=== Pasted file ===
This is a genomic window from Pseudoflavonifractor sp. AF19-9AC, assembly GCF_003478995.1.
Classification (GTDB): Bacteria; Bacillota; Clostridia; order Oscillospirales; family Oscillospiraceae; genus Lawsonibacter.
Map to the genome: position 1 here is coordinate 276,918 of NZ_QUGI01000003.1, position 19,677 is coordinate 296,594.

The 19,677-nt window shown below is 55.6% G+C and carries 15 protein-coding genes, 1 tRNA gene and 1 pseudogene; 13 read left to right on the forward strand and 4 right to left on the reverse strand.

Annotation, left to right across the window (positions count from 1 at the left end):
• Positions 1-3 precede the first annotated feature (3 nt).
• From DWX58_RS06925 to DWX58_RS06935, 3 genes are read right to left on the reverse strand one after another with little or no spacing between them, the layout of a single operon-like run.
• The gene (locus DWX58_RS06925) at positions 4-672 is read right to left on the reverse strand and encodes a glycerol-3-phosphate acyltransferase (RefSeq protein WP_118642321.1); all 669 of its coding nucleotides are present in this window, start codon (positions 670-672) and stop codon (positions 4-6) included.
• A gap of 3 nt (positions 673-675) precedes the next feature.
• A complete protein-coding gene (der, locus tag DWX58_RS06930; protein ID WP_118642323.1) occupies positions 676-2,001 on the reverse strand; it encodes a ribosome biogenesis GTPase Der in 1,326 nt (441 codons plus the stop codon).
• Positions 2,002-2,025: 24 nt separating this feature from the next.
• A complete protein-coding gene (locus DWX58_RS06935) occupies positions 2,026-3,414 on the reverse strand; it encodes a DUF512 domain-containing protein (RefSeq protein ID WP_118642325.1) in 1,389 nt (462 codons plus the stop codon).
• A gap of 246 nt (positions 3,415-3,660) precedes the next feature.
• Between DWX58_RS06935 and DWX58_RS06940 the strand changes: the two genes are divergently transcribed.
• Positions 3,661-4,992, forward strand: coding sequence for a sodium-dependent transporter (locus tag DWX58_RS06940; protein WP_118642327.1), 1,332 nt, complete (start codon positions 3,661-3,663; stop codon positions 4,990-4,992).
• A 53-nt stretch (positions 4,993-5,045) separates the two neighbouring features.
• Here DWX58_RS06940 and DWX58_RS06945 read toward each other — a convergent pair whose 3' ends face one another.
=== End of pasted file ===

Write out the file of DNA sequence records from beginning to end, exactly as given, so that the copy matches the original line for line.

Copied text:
This is a genomic window from Pseudoflavonifractor sp. AF19-9AC, assembly GCF_003478995.1.
Classification (GTDB): Bacteria; Bacillota; Clostridia; order Oscillospirales; family Oscillospiraceae; genus Lawsonibacter.
Map to the genome: position 1 here is coordinate 276,918 of NZ_QUGI01000003.1, position 19,677 is coordinate 296,594.

The 19,677-nt window shown below is 55.6% G+C and carries 15 protein-coding genes, 1 tRNA gene and 1 pseudogene; 13 read left to right on the forward strand and 4 right to left on the reverse strand.

Annotation, left to right across the window (positions count from 1 at the left end):
• Positions 1-3 precede the first annotated feature (3 nt).
• From DWX58_RS06925 to DWX58_RS06935, 3 genes are read right to left on the reverse strand one after another with little or no spacing between them, the layout of a single operon-like run.
• The gene (locus DWX58_RS06925) at positions 4-672 is read right to left on the reverse strand and encodes a glycerol-3-phosphate acyltransferase (RefSeq protein WP_118642321.1); all 669 of its coding nucleotides are present in this window, start codon (positions 670-672) and stop codon (positions 4-6) included.
• A gap of 3 nt (positions 673-675) precedes the next feature.
• A complete protein-coding gene (der, locus tag DWX58_RS06930; protein ID WP_118642323.1) occupies positions 676-2,001 on the reverse strand; it encodes a ribosome biogenesis GTPase Der in 1,326 nt (441 codons plus the stop codon).
• Positions 2,002-2,025: 24 nt separating this feature from the next.
• A complete protein-coding gene (locus DWX58_RS06935) occupies positions 2,026-3,414 on the reverse strand; it encodes a DUF512 domain-containing protein (RefSeq protein ID WP_118642325.1) in 1,389 nt (462 codons plus the stop codon).
• A gap of 246 nt (positions 3,415-3,660) precedes the next feature.
• Between DWX58_RS06935 and DWX58_RS06940 the strand changes: the two genes are divergently transcribed.
• Positions 3,661-4,992, forward strand: coding sequence for a sodium-dependent transporter (locus tag DWX58_RS06940; protein WP_118642327.1), 1,332 nt, complete (start codon positions 3,661-3,663; stop codon positions 4,990-4,992).
• A 53-nt stretch (positions 4,993-5,045) separates the two neighbouring features.
• Here DWX58_RS06940 and DWX58_RS06945 read toward each other — a convergent pair whose 3' ends face one another.